Philippine labor force participation dips in January 2019

Ralf Rivas
Some 387,000 Filipinos drop out of the country's labor force, but the employment rate slightly gets better in January 2019

JOB WOES. The Philippines' labor force participation rate dips in January 2019. File photo by Darren Langit/Rappler

MANILA, Philippines – Unemployment and underemployment rates went down last January, but that does not mean more Filipinos got more jobs during that month.

The Philippine Statistics Authority (PSA) said on Thursday, March 7, that the country’s labor force participation rate declined to 60.2% in January from 62.2% in the same month a year ago.

The labor force participation rate pertains to the number of people available for work as a percentage of the total population.

This means that there were 41.4 million Filipinos in the labor force in January, 387,000 fewer workers compared to the same month a year ago.

The National Economic and Development Authority attributed the decline to the 1.7-million employment loss in the agriculture sector, which overshadowed the combined 1.3-million additional employment in the industry and services sectors.

Socioeconomic Planning Secretary Ernesto Pernia urged the government to improve the agriculture sector to generate more jobs.

“The prevalence of low-productivity jobs in the agriculture sector remains a challenge. Sustainable solutions such as shifting rice farmers to high-value crops, promoting crop diversification, accelerating development of local infrastructure, and training for farmers on technological advances are critical to raising productivity in agriculture,” Pernia said.


Unemployment, underemployment decline

On the other hand, the country’s employment rate slightly improved to 94.8% in January, from 94.7% a year ago.

The unemployment rate was 5.2%, slightly down from last year’s 5.3%. This is the lowest unemployment rate recorded since 2009.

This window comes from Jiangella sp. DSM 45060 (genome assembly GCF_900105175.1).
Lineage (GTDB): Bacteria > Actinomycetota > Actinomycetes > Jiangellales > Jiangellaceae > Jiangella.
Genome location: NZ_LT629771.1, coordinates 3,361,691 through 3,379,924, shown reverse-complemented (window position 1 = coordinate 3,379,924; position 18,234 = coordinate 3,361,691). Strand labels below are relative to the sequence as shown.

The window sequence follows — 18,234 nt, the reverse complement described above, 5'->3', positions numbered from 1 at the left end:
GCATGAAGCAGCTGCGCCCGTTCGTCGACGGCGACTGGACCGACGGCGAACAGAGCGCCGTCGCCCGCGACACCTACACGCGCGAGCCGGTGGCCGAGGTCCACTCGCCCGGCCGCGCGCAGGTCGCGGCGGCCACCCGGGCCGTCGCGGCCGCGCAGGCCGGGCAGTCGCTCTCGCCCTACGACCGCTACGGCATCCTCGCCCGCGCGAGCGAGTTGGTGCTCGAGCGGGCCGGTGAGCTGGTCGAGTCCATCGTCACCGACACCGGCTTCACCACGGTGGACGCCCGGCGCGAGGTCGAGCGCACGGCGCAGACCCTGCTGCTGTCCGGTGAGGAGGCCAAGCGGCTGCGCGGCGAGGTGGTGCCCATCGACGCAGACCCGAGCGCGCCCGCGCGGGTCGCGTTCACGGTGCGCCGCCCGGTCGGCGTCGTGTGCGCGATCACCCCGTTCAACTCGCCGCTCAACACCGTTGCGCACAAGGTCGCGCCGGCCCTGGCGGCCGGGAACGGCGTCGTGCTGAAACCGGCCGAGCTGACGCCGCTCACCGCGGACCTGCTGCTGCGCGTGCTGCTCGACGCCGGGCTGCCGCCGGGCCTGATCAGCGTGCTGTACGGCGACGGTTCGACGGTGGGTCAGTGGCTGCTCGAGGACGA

Meanwhile, the underemployment rate – or the proportion of those who are already employed but still want more work – significantly dropped to 15.6% from 2018’s 18%. This is the lowest underemployment rate recorded for all surveys conducted in the January rounds since 2009.

“The overall improvements in the proportion of remunerative work, and full-time employment, as well as the decline in underemployment and vulnerable employment, indicate that the quality of work in the country is continuously progressing,” Pernia said.


Are the numbers and terms confusing you at this point?

Here is an infographic to help you understand the terms:

  • Employment rate – Percentage of the total number of employed persons to the total number of persons in the labor force.
  • Unemployment rate – Percentage of the total number of unemployed persons to the total number of persons in the labor force.
  • Underemployment rate – An individual is underemployed when he or she is employed, but expresses the desire to have additional work hours or to have a new job with longer working hours. This means that the underemployment rate is the percentage of the total number of underemployed persons to the total number of employed persons.
  • Labor force participation rate – Number of people available for work as a percentage of the total population.

The graphic above shows that the employed, unemployed, and underemployed are all under the labor force.

Based on the PSA’s report, the labor force shrank.

Experts theorize that people may be out of the workforce because they are still studying due to the government’s K to 12 program. But this assumption has yet to be proven, and other factors may be in play.

The dip also comes at a time when government spending breached the cap, due to expenses for infrastructure. –

Ralf Rivas

A sociologist by heart, a journalist by profession. Ralf is Rappler's business reporter, covering macroeconomy, government finance, companies, and agriculture.